The odd alliance – Democrats and Cheneys band together – highlights the drastic ideological shift undergone in recent years by a Republican party in which Trump remains the peerless kingmaker, and most GOP lawmakers – de downward leadership – tread carefully to stay in its good graces for their own political survival.
At the heart of this effort has been widespread Republican endorsement of Trump’s lie that the 2020 election was “stolen” by a large plot of corrupt lawmakers, tech companies, foreign adversaries, and election officials from both. parties who certified the election results as valid – a claim for which no evidence has surfaced.
Leaving the House floor on Thursday, Dick Cheney criticized current GOP leaders for their loyalty to the former president.
âThis is not a leadership like the ones I knew when I was here for 10 years,â he said, referring to the decade he served in the House to represent Wyoming. .
Walking alongside him, Liz Cheney has been even tougher in her elimination of Republicans who still advance Trump’s lie that Biden’s victory was fraudulent – the false narrative that sparked the Jan.6 attack, to begin with.
âA party with a passion for personality cult is a dangerous party for the country,â said young Cheney. “And I think we really need to get to a place where we focus on the substance and the issues.”
The Cheney’s held court in the House Well, where Dick Cheney once held key GOP leadership positions in the late 1980s. Democrats, including Reps Jim McGovern (D-Mass.), Veronica Escobar (D-Texas) and Anthony Brown (D-Md.), Lined up to greet and thank the Cheneys.
âI told him I was proud of his daughter,â McGovern said of Liz Cheney. âWe disagree on almost everything, but I admire his integrity and his commitment to protecting this democracy. He is a true statesman. I mean, he’s someone who has put everything on the line to do what’s right for the country. History will remember her as it will remember Margaret Chase Smith.
House Majority Leader Steny Hoyer (D-Md.) Gave similar praise.
âWe appreciate the fact that he’s here supporting his daughter in what is otherwise a very large minority position within the Republican Party, which is very sad,â Hoyer said.
Democrats, led by Pelosi, filled the day with events to commemorate the attack – and to shame Trump and his GOP loyalists in Congress for stoking the violence and failing to take responsibility for them. role in it.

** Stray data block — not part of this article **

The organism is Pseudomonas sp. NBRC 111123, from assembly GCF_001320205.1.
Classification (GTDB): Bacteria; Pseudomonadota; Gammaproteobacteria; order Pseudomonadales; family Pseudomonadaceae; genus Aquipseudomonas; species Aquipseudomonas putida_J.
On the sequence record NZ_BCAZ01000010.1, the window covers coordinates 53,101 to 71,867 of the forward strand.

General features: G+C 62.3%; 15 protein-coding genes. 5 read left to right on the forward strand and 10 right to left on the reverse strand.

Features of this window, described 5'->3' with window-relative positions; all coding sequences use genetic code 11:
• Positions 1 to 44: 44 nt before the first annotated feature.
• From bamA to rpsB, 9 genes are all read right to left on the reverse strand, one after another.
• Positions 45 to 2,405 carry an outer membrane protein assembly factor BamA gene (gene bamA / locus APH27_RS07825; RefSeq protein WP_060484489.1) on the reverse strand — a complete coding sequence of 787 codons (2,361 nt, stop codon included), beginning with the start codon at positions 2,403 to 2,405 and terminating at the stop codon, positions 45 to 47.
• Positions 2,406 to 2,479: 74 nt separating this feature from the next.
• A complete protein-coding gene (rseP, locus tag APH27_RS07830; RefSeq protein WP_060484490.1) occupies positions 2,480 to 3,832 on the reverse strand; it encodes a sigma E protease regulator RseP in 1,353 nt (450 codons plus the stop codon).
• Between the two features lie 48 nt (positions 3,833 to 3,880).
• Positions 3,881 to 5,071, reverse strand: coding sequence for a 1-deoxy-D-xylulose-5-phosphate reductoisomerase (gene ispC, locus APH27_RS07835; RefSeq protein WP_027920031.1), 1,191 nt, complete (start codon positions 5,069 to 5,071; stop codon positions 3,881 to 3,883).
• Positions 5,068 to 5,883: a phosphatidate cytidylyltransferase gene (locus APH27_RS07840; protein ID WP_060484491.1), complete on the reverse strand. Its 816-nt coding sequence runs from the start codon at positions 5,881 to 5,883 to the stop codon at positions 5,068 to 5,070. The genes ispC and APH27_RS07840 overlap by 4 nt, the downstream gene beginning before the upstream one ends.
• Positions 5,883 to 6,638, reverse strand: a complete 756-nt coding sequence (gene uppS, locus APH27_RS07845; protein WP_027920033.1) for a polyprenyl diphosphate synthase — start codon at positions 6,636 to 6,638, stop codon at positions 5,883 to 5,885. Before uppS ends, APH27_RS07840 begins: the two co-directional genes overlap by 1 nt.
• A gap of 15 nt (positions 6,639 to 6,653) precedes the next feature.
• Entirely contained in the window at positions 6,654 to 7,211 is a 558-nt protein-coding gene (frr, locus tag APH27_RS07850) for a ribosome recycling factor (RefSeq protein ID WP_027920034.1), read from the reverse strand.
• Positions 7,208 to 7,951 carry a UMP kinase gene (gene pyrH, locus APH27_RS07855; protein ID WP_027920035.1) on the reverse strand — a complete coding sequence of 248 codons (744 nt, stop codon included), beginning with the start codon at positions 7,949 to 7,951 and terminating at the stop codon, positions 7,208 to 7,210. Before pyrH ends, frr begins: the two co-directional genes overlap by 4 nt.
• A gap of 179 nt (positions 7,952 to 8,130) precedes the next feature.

Biden and Vice President Harris kicked off in the same Statuary Hall, where hundreds of rioters marched a year ago before an armed standoff in the House chamber.
Around noon in the Capitol basement, Democratic lawmakers – including Reps Jason Crow (Colo.), Val Demings (Fla.), Tom Malinowski (NJ) and Dean Phillips (Minn.) – served police officers of the Capitol, Hill employees and other workers. Chicken, Shawarma and Falafel Tacos provided by the non-profit Central Global Kitchen of Celebrity Chef Jose Andres.
And House Democrats put together an hour-long program that included personal testimony from lawmakers who survived the attack; a discussion by historians Jon Meacham and Doris Kearns Goodwin on the place of January 6 in the nation’s messy history; and a musical number introduced by Lin Manuel Miranda and performed virtually by the cast of “Hamilton”.
“I reflect on that day, being trapped in the [House] gallery, ultimately praying for our safety and peace in our country, âRepresentative Lisa Blunt Rochester (D-Del.), who is close to Biden, told her colleagues. âI also reflect on how we almost lost it, lost our democracy.
âThose of us stuck in the gallery, we’ve been through it. Bend down, crawl, under, over the railings, hands, knees, sounds, smells, âshe continued. âWe were at the forefront of what lies, hatred or banal disinformation evoke. We have gone from victim to witness, and today we are messengers.
Cristina Marcos contributed.